Law and order

28 Jun 2015

I (221)

Southern Stars and Queensland all-rounder Jess Jonassen has overcome her share of challenges to shape as a key player in the upcoming Women's Ashes Series. The 22 year-old has made it through a gruelling pre-season camp, overcome recent knee injuries, adapted to different roles in her teams, and is in the final stages of a Law degree.

Born in the Central Highlands region of Queensland, the left-hander is another of cricket's proud products of the country.

"I was born in Emerald and grew up in Rockhampton and played all my junior cricket there. I moved to Brisbane when I graduated (from high school) to further my cricket and studies. I was often away with cricket camps from a young age so that made the transition a lot easier - I had learnt to be independent and cope with being away from home. When I moved, I lived with Delissa Kimmince, who is a Queensland and Australian teammate, and a country girl as well, so that helped as well."

Jess is in her sixth year of studying.

"I started out doing a double degree and then I broke into the Australian team, so my cricket demands really ramped up. I like the challenge of Law. I didn't do any legal studies at school but my dad and my sister are both teachers in business and legal studies, so perhaps some of that has rubbed off on me."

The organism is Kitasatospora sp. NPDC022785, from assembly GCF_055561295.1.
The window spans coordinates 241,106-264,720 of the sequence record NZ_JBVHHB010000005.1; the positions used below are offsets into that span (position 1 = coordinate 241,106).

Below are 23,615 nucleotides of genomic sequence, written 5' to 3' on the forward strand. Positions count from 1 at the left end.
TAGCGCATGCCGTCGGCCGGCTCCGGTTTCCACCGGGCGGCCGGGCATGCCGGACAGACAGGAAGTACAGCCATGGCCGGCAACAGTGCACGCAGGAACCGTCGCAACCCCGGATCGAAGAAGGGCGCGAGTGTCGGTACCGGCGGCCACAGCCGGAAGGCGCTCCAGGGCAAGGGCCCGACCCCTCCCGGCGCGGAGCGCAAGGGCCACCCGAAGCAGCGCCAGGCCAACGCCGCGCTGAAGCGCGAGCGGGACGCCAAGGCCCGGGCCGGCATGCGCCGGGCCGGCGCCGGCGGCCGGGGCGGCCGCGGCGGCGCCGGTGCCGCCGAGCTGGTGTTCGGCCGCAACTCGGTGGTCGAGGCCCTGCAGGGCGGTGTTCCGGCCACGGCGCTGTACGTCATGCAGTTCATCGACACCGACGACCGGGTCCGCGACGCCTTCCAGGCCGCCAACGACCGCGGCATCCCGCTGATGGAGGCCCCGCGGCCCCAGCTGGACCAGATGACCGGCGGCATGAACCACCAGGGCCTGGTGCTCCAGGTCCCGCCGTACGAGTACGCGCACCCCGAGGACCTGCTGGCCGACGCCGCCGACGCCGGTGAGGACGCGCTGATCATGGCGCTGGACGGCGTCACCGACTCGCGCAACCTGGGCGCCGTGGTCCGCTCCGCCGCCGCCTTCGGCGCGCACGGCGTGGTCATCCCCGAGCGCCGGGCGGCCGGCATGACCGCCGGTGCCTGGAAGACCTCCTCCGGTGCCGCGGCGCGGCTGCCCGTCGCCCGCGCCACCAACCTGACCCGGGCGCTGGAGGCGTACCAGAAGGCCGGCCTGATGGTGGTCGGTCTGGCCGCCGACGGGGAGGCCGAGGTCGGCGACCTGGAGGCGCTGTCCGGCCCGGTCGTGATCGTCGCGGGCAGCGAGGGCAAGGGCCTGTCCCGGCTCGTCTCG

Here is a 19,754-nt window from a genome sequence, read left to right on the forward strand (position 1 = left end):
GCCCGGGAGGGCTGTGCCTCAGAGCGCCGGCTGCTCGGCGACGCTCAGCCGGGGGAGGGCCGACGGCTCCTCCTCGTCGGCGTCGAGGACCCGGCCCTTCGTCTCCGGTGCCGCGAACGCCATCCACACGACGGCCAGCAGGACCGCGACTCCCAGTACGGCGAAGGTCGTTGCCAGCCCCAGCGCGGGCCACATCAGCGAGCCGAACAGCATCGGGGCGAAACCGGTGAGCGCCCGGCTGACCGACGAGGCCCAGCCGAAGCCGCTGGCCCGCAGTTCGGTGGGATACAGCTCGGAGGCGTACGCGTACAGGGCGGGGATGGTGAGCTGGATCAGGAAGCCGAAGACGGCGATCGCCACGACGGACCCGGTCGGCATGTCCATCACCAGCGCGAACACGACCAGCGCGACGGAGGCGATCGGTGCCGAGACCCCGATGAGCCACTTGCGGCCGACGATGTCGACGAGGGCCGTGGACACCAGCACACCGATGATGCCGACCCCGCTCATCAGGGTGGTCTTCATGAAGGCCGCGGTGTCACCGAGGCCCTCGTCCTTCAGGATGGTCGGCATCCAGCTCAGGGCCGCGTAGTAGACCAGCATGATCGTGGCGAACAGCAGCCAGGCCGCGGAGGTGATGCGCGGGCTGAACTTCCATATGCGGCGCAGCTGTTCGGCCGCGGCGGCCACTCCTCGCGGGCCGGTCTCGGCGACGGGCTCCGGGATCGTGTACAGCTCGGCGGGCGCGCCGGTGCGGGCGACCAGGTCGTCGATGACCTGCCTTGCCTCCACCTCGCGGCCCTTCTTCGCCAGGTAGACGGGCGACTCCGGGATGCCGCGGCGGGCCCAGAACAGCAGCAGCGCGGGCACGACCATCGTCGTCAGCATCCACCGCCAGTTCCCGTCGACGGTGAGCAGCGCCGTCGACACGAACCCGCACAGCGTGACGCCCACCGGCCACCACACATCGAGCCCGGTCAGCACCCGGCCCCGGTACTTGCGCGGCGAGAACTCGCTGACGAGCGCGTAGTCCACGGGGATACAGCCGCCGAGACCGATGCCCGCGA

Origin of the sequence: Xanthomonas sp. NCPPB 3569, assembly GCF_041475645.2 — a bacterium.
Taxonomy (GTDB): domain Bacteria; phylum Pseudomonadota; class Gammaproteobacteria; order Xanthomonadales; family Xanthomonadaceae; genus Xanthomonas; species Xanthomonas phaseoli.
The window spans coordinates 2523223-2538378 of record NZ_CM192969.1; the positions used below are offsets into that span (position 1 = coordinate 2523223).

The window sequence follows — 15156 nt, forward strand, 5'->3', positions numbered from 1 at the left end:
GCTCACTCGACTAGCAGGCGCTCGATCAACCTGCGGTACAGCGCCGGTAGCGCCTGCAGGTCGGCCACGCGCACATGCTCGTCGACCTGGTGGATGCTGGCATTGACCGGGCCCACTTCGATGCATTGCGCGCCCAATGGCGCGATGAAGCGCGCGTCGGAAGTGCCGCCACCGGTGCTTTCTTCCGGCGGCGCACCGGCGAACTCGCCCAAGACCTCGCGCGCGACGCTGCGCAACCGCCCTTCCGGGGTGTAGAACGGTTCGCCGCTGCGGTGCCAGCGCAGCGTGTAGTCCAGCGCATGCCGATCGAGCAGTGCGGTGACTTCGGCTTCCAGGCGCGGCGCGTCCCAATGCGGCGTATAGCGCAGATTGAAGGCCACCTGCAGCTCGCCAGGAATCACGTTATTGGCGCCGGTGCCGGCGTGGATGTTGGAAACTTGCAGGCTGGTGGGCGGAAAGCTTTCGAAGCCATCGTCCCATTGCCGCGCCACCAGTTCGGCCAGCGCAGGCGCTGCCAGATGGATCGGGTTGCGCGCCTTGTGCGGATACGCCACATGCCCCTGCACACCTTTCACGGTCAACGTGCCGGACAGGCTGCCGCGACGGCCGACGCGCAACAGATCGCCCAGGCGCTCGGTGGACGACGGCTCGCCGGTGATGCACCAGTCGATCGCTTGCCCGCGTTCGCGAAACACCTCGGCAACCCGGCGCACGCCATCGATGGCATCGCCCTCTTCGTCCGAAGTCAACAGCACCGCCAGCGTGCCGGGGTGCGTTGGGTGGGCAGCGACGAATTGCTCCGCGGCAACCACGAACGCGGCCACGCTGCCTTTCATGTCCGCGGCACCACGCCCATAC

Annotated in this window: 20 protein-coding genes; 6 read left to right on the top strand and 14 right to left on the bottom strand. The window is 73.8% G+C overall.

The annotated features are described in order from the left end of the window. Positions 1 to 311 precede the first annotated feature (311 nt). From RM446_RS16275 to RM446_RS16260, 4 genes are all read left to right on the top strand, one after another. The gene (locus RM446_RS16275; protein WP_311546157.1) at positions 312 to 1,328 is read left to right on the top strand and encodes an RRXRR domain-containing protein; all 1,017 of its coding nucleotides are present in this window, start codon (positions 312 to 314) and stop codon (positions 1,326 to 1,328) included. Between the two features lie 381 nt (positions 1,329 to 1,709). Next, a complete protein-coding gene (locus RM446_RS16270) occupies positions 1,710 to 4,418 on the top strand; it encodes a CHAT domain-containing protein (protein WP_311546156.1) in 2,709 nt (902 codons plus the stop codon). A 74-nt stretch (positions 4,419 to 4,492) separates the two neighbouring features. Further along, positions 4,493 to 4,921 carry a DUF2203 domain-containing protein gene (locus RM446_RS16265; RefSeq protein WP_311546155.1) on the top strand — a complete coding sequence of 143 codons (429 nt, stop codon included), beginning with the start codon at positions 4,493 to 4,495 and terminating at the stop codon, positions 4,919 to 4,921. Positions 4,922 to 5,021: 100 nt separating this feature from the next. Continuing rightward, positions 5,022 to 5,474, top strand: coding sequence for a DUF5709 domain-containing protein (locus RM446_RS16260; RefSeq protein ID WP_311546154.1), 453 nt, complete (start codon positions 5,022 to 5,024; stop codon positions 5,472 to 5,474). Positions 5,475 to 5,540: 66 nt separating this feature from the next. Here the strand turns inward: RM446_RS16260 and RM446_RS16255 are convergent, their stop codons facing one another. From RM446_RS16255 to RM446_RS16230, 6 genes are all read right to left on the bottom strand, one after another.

Realising she is a chance to complete her degree at the end of the year, Jess enquired about work placement as part of the ACA's Beyond the Boundary program.

"It's exciting to be close to finishing but daunting at the same time, and I thought it would be useful to undergo a placement. It turned out that my (cricket) schedule was fairly open in the early part of the year so it was a great time to get things rolling."

Beyond the Boundary provides opportunities for currently contracted ACA members to take part in a paid work placement within an industry of their choosing. Jess teamed up with Brisbane law firm McCormicks and said her placement was an enjoyable one but not without its challenges.

"It was my first job working nine-to-five and I found that quite difficult at first; I found myself getting quite tired. I was amazed by the amount of work the staff get through, how efficient they are and how they deal with clients on a daily basis. Everyone was very welcoming and fortunately I worked on a few things that I've studied recently - so that helped me get my head around a few different concepts. McCormicks deal predominantly in the music and entertainment industries, and a little in sports law - as well as the general commercial space. What was attractive to me was the sport and music, which are two of my passions."

Jess admitted that she's a keen guitarist.

"I haven't picked it up for a while but I enjoy playing when I can. I've never taken it on tour, but I guess there's always a chance for a first time!"

Asked about her prospects of working in the legal industry down the track, Jess was optimistic.

"I'm not sure if it's a job that would have the flexibility I need while I'm still playing, but it's nice knowing there's something for me after my (playing) career is finished. Beyond the Boundary is a really good program for helping with planning for post-cricket careers and I know a lot of the female cricketers, especially, have gone through it in various fields, and can see the benefits of doing it."